Yes, I am using your real name. As told to me. Assuming you are real. Assuming I did not walk around 14 floors – as directed by the guards, this is a very secure building, with my large box of office supplies and binders with information on buprenorphine – and down, around, past more guards (how secure if I don’t have a badge yet?) – to end up on a not-real elevator in a not-real building.
But really, Kevin, imagine my surprise when the elevator door opened – me and my not heavy but awkward box, my colleague M with the dolly that refused to take corners well; we took turns with that and the box – and there you were. I’ve called it a folding chair when I tell this in person, but I don’t know what to say the chair was – nicer than a lawn chair, not folding, but the kind with spindly legs and textured plastic seat. I think. Did you even have a cushion? It was the Metro paper folded underneath – the free one. There’s very little light in the elevator.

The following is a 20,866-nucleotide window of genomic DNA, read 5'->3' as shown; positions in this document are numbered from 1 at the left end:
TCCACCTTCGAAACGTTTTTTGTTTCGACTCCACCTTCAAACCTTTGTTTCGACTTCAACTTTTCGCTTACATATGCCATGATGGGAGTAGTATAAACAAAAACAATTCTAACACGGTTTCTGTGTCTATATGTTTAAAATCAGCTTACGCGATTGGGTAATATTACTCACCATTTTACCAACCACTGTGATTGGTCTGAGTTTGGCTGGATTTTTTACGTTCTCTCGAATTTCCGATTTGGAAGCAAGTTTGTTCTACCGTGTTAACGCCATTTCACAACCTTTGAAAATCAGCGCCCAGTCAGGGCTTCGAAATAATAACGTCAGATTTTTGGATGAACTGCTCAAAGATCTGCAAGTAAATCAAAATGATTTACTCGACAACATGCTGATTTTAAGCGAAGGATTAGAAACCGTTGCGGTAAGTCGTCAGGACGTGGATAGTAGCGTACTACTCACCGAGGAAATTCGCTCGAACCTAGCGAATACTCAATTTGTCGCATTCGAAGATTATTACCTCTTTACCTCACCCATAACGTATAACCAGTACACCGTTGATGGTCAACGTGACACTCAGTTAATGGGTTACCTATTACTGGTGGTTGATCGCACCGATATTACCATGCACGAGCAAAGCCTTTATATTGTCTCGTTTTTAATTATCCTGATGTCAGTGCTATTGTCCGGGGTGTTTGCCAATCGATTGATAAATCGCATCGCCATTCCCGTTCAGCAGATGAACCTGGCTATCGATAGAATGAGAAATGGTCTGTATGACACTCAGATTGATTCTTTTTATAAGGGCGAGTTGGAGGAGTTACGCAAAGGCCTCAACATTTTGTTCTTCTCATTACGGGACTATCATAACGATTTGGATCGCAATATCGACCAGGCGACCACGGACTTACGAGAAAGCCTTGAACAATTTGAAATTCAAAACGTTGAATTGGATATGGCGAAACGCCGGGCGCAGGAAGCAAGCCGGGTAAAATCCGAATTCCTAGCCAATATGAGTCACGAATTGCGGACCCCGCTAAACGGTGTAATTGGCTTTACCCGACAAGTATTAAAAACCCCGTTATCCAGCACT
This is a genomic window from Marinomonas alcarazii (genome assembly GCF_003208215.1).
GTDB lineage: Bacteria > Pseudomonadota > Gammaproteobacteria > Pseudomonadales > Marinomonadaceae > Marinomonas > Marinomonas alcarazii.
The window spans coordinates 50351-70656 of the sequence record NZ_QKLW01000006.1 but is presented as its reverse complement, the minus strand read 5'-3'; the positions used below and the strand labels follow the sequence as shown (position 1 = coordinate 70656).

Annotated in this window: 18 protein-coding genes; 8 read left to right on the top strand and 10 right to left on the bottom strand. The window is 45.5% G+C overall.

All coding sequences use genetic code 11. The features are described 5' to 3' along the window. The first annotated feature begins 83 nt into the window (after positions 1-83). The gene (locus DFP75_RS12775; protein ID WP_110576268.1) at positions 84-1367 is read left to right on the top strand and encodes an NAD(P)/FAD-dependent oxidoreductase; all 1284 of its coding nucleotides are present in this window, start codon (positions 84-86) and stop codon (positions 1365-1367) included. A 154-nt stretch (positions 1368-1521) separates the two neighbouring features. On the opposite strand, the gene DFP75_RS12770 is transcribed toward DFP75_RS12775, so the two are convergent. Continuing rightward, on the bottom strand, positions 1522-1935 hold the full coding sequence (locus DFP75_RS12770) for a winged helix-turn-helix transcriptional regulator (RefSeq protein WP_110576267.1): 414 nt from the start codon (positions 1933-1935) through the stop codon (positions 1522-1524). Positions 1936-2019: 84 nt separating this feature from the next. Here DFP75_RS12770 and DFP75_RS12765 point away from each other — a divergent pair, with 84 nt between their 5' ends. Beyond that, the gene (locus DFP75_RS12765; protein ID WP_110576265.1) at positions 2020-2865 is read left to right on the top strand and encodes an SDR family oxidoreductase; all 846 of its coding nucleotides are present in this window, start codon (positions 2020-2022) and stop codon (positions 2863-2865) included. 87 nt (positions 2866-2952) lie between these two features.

We mentioned our surprise upon seeing you, me and M. And you responded, “Oh, I’m new, I’ve only been here since Tuesday.” It was Friday. Kevin, M and I had never taken the freight elevator, alone or together; you seemed to assume we’d known your predecessor. Or it was just another bad or awkward joke. She asked your hours. We were shocked at the – constancy of them. Eight to six, you said. Hour lunch break I assume. And every day. Who gets weekends? Or is there no health department freight on weekends?(the buttons, after all, are the pretty normal push-‘em kind, you know).
When we got back on the elevator, I remembered your name – M was impressed. How many men living in boxes does she know?